There are obvious benefits to knowing what we’re eating, but who really knows how to decode all that information on a nutrition label? We’re here to give you a few pointers on how to appropriately evaluate what you’re putting into your body. It can be quite tricky, but with our 4-step cheat sheet, you’ll be an expert in no time!

01 Start with the Serving Size

Here you’ll notice a number that states the general amount people consume in one sitting, as well as the number of servings provided in the package. It is important to note that if the serving size is ½ cup and you consume 1 cup, you’re receiving double the calories and nutrients of that item.

02 Know your Nutrients

Here you’ll notice levels of fats, cholesterol, sodium, etc. It’s important to recognize the nutrients to limit and the nutrients to find notable.

Limit your consumption of these: Sodium, saturated fat, trans fat

Get Enough of These: Protein, dietary fiber, calcium, iron, vitamins, and minerals

03 Understand the ingredients

Foods with more than one single ingredient are required to have an ingredient list. These should be listed in descending order by weight, right next to the nutrition facts.

This comes in handy if you’re trying to avoid certain food items such as gluten, dairy, pork, sugar, artificial sugars, etc. Protip: You may find yourself lured in by “sugar-free” sweets containing ingredients such as maltitol, sorbitol, or xylitol, but be careful of these deceiving treats! The ingredients ending in “itol” are technically sugar alcohols – still a carbohydrate and still likely to affect your blood sugar. Sugar alcohols have a sneaky way of upsetting our stomach if we eat more than the recommended serving size, so tread lightly! We recommend skipping these items in favor of making portion controlled, lesser evil treats at home. Discover some healthy baking swaps here.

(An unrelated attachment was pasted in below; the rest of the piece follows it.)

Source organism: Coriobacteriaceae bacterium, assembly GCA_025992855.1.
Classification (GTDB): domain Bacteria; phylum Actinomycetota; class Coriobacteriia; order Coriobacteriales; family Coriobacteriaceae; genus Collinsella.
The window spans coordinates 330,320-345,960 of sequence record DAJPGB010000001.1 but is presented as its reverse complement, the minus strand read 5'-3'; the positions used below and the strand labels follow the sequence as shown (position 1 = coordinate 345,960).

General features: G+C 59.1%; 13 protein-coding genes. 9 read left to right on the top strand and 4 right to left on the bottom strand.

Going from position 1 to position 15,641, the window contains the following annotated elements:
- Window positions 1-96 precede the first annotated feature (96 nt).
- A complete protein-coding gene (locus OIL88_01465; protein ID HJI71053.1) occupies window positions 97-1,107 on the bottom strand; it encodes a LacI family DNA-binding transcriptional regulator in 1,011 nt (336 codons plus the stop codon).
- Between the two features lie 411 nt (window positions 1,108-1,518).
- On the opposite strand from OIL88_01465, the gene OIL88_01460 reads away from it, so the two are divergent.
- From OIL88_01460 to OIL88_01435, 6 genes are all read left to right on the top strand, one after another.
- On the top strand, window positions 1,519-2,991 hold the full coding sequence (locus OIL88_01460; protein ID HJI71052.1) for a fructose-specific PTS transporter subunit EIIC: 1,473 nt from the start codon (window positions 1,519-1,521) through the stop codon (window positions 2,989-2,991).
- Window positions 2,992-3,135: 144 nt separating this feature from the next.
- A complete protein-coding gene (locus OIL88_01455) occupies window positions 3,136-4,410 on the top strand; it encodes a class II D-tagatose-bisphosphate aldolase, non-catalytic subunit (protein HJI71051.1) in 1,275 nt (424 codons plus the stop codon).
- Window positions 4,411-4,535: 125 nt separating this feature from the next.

It’s also a good way to fact-check promises on the front of the package. For example, quinoa pasta sounds like a lower carb alternative to your usual wheat-based noodle, but some brands sneak in a blend of corn flour and rice flour to improve taste and cut cost. That doesn’t mean you can”t eat the gluten-free pasta alternative, but it’s good to be aware of those carbs!

04 The Significance of % Daily Value

The percentage of each nutrient in one serving of the food item. For instance, a food item with a 7% DV of calcium provides 7% of the total calcium the average person abiding by a 2,000-calorie diet will need in an entire day. It’s important to note that nutrition labels show values based on a 2,000 calorie diet. This number can change depending on your age, gender, level of activity and weight goals.

Depending on your health status, your physician or dietitian may also recommend some nutrients might be increased, decreased, or even avoided. Your Health Advisor can help you clarify and achieve your personal goals.

 

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